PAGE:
Their fashion sense isn’t the only thing that’s changed recently though, and Love Letters, the album from which much of tonight’s material is drawn, showcases a distinctive new direction for the band, both lyrically and musically.

Opening with ‘Holiday’, a song from their second album, Nights Out, the band gives it a new lease of life and what was in the studio a somewhat inaccessible track, with an almost uncommitted vocal, becomes on stage a thrilling and celebratory anthem, an extended instrumental following the final breakdown sending the audience into a dancing frenzy.

However, the crowd is as delighted with the band’s newer material as it is with the older gems on offer and ‘I’m Aquarius’, with its distinctive backing vocals and hypnotically repetitive chorus, is a particular highpoint.

As well as powerful vocal performances from Mount on ‘Month of Sundays’ and ‘Love Letters’ itself, another highlight comes when Oscar Cash, normally relegated to keyboards and backing vocals, steps up to sing a cover of The Beatles’ ‘Here Comes the Sun’, much to the delight of the audience, for whom he seems to be a particular favourite.

Finishing the night on ‘You Could Easily Have Me’, an explosive instrumental from their first album, METRONOMY deliver a set to please fans both old and new, returning to early material with the voice and sound of their most recent album and reminding us why they are currently one of the most exciting groups working within their genre.

More Photos

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Words: Malcolm Higgins
Photos: Stewart Fullerton

Primavera Sound, Barcelona, 29/5/14

With being a somewhat Primavera veteran, at least compared to my contributors attending the festival this year, I decided to let them take the writing and actually cut loose and enjoy myself, well why change what happens every year – the wear and tear of a 7am finish and the seemingly constant drilling around Barcelona fair takes it out of you.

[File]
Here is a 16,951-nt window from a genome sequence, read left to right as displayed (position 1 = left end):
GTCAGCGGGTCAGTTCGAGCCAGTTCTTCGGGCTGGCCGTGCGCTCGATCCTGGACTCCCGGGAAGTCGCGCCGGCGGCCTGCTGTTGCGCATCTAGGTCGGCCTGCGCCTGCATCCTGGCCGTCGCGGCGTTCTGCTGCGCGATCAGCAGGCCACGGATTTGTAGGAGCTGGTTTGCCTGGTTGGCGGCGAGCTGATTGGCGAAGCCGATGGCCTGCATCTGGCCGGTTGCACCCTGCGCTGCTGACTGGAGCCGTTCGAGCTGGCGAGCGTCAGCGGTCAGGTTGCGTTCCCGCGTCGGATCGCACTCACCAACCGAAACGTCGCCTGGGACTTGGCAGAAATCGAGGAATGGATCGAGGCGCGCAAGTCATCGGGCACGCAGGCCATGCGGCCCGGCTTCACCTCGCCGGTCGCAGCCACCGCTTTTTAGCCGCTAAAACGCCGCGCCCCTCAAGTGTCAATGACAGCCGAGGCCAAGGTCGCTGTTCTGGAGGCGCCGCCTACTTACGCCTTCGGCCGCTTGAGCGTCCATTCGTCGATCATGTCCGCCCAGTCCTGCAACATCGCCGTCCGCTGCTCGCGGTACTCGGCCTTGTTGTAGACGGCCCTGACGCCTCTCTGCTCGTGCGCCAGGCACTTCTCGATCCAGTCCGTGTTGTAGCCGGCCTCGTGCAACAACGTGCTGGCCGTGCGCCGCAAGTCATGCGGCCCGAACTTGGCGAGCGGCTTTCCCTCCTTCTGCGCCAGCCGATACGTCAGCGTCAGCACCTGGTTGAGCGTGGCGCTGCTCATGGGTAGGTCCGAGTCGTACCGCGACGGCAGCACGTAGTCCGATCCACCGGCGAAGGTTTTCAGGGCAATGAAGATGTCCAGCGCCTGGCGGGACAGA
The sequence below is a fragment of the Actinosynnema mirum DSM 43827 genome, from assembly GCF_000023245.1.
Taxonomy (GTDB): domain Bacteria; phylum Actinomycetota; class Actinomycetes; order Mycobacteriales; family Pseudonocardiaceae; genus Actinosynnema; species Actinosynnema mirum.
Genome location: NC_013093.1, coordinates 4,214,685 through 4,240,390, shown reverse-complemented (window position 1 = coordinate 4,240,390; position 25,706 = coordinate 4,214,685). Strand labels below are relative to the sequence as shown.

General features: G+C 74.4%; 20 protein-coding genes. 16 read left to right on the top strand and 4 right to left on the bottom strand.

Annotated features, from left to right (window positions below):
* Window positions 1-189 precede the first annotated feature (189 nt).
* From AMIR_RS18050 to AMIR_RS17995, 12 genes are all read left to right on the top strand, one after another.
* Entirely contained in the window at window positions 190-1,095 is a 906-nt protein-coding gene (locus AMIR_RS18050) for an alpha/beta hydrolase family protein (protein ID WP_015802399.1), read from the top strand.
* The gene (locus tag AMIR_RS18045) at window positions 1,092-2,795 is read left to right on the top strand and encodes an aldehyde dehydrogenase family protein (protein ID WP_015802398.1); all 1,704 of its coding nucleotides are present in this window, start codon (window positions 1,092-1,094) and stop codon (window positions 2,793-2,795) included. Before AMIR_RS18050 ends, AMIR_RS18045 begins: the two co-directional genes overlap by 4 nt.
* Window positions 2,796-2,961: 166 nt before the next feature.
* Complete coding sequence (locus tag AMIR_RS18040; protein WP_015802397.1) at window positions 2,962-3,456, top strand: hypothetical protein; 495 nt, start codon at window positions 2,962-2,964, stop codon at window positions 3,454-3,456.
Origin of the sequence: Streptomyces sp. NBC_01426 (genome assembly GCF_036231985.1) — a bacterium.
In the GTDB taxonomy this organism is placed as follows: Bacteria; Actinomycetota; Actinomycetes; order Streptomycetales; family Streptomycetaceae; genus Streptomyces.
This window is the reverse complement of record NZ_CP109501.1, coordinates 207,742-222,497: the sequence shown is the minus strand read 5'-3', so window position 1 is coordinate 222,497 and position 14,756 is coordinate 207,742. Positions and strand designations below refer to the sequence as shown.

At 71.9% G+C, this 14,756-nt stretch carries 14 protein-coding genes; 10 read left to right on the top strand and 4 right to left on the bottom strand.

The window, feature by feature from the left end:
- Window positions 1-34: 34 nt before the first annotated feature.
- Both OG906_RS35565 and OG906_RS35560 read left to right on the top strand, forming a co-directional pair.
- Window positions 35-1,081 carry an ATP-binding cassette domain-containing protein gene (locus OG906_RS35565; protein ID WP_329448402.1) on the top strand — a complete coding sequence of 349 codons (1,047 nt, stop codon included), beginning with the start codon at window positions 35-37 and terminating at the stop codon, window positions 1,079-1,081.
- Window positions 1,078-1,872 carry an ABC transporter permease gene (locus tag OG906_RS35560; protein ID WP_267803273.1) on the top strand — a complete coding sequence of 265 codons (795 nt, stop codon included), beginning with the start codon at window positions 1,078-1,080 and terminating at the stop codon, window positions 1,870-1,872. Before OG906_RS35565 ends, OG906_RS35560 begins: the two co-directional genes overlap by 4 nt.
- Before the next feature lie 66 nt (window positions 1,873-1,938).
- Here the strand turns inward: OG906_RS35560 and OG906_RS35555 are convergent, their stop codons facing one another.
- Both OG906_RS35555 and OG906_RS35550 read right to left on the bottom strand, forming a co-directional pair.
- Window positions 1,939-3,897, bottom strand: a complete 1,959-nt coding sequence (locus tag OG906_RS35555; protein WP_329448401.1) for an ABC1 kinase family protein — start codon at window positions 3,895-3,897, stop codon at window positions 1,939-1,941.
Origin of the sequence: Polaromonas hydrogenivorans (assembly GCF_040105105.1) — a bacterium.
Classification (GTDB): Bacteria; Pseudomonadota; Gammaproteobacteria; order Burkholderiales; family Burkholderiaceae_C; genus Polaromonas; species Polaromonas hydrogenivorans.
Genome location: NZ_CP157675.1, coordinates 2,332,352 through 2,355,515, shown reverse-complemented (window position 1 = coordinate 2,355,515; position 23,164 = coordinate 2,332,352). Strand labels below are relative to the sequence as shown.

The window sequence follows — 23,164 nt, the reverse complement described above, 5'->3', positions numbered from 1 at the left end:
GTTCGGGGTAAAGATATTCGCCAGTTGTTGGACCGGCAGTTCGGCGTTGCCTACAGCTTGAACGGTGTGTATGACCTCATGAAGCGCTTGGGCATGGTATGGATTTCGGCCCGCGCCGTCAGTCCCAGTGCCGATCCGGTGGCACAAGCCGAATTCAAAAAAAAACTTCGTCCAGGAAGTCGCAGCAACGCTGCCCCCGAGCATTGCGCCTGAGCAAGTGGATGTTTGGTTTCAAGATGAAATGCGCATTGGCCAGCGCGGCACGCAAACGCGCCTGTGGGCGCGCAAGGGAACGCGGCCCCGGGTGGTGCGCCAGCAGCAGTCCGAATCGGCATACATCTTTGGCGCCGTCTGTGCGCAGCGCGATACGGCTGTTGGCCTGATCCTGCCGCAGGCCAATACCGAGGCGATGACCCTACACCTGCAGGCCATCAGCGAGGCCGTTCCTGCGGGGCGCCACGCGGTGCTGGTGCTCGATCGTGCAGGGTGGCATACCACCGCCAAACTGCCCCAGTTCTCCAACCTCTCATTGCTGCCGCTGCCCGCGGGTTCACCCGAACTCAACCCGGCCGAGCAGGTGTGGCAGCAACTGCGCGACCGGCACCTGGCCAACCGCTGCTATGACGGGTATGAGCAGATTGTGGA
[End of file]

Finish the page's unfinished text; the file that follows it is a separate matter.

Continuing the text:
Anyway this year Nick Ramsey took over reviewing duties to give you a newbie’s view on the festival, however we did manage to see a whole plethora of different acts, due to the constant array of clashes the festival throws up (more a nod to the festival’s constant impeccable line up rather than poor organisation), so I decided to input some of my own takes on the festival, those will be the one’s in bold – so here goes:

For years I had heard people singing the praises of Primavera Sound; a show-stopping line-up, an idyllic location and as much sangria as one can physically consume – I decided to make the trip out and I was not even remotely disappointed.

Probably the most efficiently ran, cleanest and vibrant festival I have ever attended, but more on the general experience of the festival later.

First band I caught of the weekend were The Ex, who I had also seen the night before at the BARTS venue as part of the pre-festival build-up.

A band that pre-dates some of their better-known contemporaries, the Dutch anarchist-punks perform with a raw and intense energy delivering tracks from their copious back catalogue.

I had wandered down a touch earlier than Nick on the Thursday to catch the sun soaked indie rock of Real Estate and while it kind of formed the backdrop of a bit of a Glasgow reunion, along with getting the Cry Parrot guide to Primavera (“it’ll be a LOL” cheers Fielding), it provides a delightful start in the early evening sunshine before the festival hits full flow.

I’ve enjoyed Warpaint on record, although would argue that their releases don’t have huge repeat play value, however as they perform on the ginormous Heineken stage, their material actually comes across incredibly well in such a large and open setting.

Playing mostly material from last year’s self-titled album, their set is polished, although they do close with a pretty poor David Bowie cover.

I caught Neutral Milk Hotel at the Barrowlands a few weeks ago and was pleased to be able to catch them again on what will most likely to be a short-lived reunion tour.